A popular iOS and Android app that promised to generate torrents of Instagram likes and followers for its users also swiped thousands of passwords for the service, and is now being called a massive scam.
InstLike promised to dramatically boost likes and followers for anyone’s Instagram feed, in return for cash. Each day users got 20 virtual coins (1 coin per like, 10 coins per follower) after which they could buy more coins at a going rate of $1 per 100 coins. The more you spent, the more genuine likes and followers you could get. Sounds like a good deal right? Well, not really.
The app worked like a pyramid scheme. Users had to divulge their Instagram password to sign up; those passwords then allowed InstLike, despite its promise that they “don’t steal your account,” to generate activity at will. Users discovered that not only were their photos racking up more likes, they were liking a lot more stuff, mostly images they had never seen.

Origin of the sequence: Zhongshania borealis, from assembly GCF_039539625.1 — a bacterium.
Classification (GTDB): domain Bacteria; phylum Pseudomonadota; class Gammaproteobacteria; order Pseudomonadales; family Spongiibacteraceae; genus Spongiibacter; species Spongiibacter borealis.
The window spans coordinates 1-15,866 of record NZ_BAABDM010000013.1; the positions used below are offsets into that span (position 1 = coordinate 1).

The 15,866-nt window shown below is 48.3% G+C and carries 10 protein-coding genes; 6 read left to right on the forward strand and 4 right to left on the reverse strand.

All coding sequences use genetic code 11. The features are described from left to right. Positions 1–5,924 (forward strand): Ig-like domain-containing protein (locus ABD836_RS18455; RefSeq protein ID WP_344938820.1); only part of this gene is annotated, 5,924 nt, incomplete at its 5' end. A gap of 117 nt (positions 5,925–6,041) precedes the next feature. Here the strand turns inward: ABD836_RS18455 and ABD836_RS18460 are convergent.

Even after leaving InstLike, users still reported ‘liking’ photos they had never seen. Since the app still had your password, it could continue liking photos and following accounts for you remotely.
InstLike was one of the top-grossing apps in both iTunes and Google Play for a while last month, racking up at least 100,000 and maybe as many as 500,000 downloads before it was removed from the stores recently.
Automated content violates Instagram’s terms of service, and security firm Symantec — the company that discovered how InstLike worked and reported it to both Apple and Google — is now suggesting that anyone who downloaded InstLike should remove the app immediately and change their Instagram password.
“If you’re willingly giving out your login credentials for you social media accounts, that’s bad security policy,” Satnam Narang, a security researcher at Symantec, told Mashable. “It’s just very interesting to see what length people will go to in order to get Likes in their photos.”